Objectivism Society brings experts, discusses pros and cons of Christianity

Klarissa Fitzpatrick

Morality can be derived from faith-based sources or from objective reasoning, according to scholars Dinesh D’Souza and Andrew Bernstein.

D’Souza and Bernstein discussed whether Christianity has had a positive or negative impact on the world in a debate organized by the UT Objectivism Society and the philosophical journal The Objective Standard. 

Bernstein is an objectivist philosopher who believes morality is based on reason instead of faith in a religious deity. D’Souza, who worked as a political adviser to Ronald Reagan and is a conservative activist, asserted that Christian faith has resulted in concepts including the individual, free trade and freedom.

Craig Biddle, editor and publisher of The Objective Standard, said the debate was interesting because D’Souza usually debates atheists, while Bernstein is an objectivist atheist. 

“The difference between an objectivist and the normal new atheist type that D’Souza has debated in the past is that Dr. Bernstein is speaking from the perspective of objectivism, which is Ayn Rand’s philosophy of reason, egoism and capitalism,” Biddle said. 

Bernstein asserted that the only way to hold a rational view of the universe is to accept that creation from nothing is impossible. In explaining the existence of good and evil, Bernstein said the two forces arose while human beings were trying to survive. 

“Nature requires us to gain certain values in order to sustain our lives,” Bernstein said. “The good for man is that which factually, objectively promotes his life … and the evil is that which factually undermines or harms.”

D’Souza said because Bernstein does not know if God exists, he acts on faith-based conclusions, in the same way that D’Souza acts on faith.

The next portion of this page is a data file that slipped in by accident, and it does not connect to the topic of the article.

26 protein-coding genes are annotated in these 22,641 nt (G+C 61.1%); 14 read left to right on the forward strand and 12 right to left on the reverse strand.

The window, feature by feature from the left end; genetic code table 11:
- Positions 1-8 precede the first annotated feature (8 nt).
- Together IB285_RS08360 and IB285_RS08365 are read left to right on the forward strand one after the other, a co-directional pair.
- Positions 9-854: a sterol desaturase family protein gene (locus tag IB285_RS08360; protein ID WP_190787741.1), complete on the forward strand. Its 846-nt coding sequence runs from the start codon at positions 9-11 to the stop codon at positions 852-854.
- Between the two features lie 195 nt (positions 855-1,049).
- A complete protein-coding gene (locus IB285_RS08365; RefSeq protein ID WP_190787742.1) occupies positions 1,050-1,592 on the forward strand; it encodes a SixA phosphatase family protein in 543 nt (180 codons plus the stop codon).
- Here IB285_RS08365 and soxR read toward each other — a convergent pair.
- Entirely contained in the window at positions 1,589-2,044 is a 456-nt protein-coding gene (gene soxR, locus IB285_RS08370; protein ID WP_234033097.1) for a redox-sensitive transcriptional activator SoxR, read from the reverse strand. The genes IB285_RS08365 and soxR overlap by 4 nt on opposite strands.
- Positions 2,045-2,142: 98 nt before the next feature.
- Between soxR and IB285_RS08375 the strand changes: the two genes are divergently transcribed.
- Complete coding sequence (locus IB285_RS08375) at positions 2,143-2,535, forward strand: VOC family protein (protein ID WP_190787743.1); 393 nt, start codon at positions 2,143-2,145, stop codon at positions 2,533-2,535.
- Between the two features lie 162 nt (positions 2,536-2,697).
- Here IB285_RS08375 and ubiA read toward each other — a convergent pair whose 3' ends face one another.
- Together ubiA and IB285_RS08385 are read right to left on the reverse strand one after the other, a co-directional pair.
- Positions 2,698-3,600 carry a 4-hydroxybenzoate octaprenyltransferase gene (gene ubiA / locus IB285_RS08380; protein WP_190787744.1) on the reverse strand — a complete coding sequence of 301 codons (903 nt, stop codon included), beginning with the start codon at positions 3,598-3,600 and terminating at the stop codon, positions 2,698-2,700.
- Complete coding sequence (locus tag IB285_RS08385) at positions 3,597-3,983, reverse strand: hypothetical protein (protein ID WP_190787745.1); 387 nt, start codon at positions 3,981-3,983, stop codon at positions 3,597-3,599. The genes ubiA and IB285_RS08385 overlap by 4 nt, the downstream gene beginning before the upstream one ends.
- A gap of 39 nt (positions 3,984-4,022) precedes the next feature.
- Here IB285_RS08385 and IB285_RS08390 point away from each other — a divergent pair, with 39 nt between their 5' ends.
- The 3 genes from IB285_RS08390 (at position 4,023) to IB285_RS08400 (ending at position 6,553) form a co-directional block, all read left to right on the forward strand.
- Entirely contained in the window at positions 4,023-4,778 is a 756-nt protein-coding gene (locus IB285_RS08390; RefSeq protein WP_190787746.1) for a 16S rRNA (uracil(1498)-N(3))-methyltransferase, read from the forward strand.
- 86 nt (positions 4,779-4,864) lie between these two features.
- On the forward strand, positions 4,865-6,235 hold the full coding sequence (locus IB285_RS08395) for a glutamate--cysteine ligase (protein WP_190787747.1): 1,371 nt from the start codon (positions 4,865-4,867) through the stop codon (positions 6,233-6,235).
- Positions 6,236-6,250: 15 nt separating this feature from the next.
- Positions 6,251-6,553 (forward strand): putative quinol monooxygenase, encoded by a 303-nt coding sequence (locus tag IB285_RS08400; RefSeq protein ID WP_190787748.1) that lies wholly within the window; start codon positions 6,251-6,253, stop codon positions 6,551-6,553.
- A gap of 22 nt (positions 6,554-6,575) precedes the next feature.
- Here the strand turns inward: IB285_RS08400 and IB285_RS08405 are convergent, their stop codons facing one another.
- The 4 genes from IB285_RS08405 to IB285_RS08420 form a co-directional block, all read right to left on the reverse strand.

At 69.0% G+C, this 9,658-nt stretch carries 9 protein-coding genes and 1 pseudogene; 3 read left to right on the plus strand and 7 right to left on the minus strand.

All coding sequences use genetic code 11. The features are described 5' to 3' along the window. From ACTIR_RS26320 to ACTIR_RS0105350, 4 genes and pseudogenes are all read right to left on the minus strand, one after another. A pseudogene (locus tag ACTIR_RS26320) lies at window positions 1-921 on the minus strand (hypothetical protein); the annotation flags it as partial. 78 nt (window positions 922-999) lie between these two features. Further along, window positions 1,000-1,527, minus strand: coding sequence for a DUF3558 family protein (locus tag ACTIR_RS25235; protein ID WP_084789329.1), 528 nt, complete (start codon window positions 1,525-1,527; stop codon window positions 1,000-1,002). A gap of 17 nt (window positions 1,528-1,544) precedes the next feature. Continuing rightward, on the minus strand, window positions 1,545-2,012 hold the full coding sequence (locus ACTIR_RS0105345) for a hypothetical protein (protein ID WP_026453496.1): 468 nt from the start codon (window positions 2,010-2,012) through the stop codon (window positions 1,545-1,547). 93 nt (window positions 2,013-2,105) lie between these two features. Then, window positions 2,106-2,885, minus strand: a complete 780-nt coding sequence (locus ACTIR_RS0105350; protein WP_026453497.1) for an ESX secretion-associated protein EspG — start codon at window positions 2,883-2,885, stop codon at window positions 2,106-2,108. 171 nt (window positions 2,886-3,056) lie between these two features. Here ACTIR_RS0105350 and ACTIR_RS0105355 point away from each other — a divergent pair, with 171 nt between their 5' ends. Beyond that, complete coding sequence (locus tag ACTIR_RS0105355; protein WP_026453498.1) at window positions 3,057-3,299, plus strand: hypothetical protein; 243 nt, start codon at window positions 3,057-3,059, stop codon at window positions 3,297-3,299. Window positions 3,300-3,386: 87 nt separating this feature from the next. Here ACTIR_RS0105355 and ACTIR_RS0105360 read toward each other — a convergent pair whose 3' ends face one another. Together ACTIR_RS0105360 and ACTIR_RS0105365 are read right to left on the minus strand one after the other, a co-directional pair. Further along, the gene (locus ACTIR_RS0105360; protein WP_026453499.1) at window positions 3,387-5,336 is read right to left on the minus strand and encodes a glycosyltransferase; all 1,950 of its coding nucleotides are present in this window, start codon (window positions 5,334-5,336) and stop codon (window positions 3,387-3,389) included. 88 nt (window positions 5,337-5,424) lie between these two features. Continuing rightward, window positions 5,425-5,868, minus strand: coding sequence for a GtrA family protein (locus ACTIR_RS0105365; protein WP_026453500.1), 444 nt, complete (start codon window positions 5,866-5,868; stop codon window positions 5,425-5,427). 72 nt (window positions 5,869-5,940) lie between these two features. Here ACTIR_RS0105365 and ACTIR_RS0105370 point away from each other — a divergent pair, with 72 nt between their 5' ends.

“True belief is not a denial of doubt, it is the acknowledgement of it,” D’Souza said. “I think we have to admit that if we are honest, we have no answers to the most fundamental questions of existence. In other words, we don’t on the basis of reason.”

To support his claim that Christianity enforces faith with violence, Bernstein referenced mass killings conducted under Christian regimes and by Christians, like the St. Bartholomew’s Day massacre of French Protestants in the 1500s. 

“There are only two ways to deal with human beings,” Bernstein said. “You deal with them by reason, or you deal with them by force. … With reason subordinated to faith, rational persuasion is subordinated to force.”

In response, D’Souza pointed out that many of the most civilized concepts and institutions that form the basis of current society developed during Christianity’s heyday in the Middle Ages.

“Out of the rubble of Europe, created by the decadence, corruption and irresponsibility of Rome, the Christians reconstituted Western civilization, rediscovered Roman learning and Greek learning,” D’Souza said.

UT Objectivism Society president Grant Baker said although he had heard many of the debaters’ arguments before, he was still surprised by some of the points made. 

“Bernstein did some unexpected things, however,” Baker said. “Using the axiom of consciousness to disprove the idea of a consciousness existing pre-universe was something I had never seen before, and I thought D’Souza did not overcome this.”

Published on February 11, 2013 as "Debaters question basis of human morality".